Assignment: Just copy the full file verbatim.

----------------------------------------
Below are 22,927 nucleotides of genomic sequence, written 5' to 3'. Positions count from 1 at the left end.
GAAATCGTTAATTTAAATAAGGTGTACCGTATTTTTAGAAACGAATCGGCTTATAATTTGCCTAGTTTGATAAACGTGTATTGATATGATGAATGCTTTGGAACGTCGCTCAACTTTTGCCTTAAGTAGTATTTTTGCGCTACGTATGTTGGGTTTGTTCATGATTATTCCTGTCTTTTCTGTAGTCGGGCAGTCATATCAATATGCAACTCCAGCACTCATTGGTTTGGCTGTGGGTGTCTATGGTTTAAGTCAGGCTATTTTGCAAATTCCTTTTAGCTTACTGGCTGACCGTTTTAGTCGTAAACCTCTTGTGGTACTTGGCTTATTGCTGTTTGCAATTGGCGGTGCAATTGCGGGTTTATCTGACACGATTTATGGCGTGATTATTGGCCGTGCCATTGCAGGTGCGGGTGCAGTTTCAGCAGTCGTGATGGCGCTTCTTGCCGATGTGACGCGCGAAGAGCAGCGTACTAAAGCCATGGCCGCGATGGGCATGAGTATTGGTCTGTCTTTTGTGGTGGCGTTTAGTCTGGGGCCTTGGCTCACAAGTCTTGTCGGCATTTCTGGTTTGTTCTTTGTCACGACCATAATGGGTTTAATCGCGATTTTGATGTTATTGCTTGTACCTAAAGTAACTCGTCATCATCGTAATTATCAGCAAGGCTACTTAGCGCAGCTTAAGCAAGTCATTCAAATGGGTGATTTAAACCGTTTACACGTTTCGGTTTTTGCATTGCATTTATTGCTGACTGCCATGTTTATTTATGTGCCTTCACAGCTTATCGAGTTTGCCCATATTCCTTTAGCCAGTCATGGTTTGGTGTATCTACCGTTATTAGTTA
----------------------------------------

Below are 22,927 nucleotides of genomic sequence, written 5' to 3'. Positions count from 1 at the left end.
GAAATCGTTAATTTAAATAAGGTGTACCGTATTTTTAGAAACGAATCGGCTTATAATTTGCCTAGTTTGATAAACGTGTATTGATATGATGAATGCTTTGGAACGTCGCTCAACTTTTGCCTTAAGTAGTATTTTTGCGCTACGTATGTTGGGTTTGTTCATGATTATTCCTGTCTTTTCTGTAGTCGGGCAGTCATATCAATATGCAACTCCAGCACTCATTGGTTTGGCTGTGGGTGTCTATGGTTTAAGTCAGGCTATTTTGCAAATTCCTTTTAGCTTACTGGCTGACCGTTTTAGTCGTAAACCTCTTGTGGTACTTGGCTTATTGCTGTTTGCAATTGGCGGTGCAATTGCGGGTTTATCTGACACGATTTATGGCGTGATTATTGGCCGTGCCATTGCAGGTGCGGGTGCAGTTTCAGCAGTCGTGATGGCGCTTCTTGCCGATGTGACGCGCGAAGAGCAGCGTACTAAAGCCATGGCCGCGATGGGCATGAGTATTGGTCTGTCTTTTGTGGTGGCGTTTAGTCTGGGGCCTTGGCTCACAAGTCTTGTCGGCATTTCTGGTTTGTTCTTTGTCACGACCATAATGGGTTTAATCGCGATTTTGATGTTATTGCTTGTACCTAAAGTAACTCGTCATCATCGTAATTATCAGCAAGGCTACTTAGCGCAGCTTAAGCAAGTCATTCAAATGGGTGATTTAAACCGTTTACACGTTTCGGTTTTTGCATTGCATTTATTGCTGACTGCCATGTTTATTTATGTGCCTTCACAGCTTATCGAGTTTGCCCATATTCCTTTAGCCAGTCATGGTTTGGTGTATCTACCGTTATTAGTTA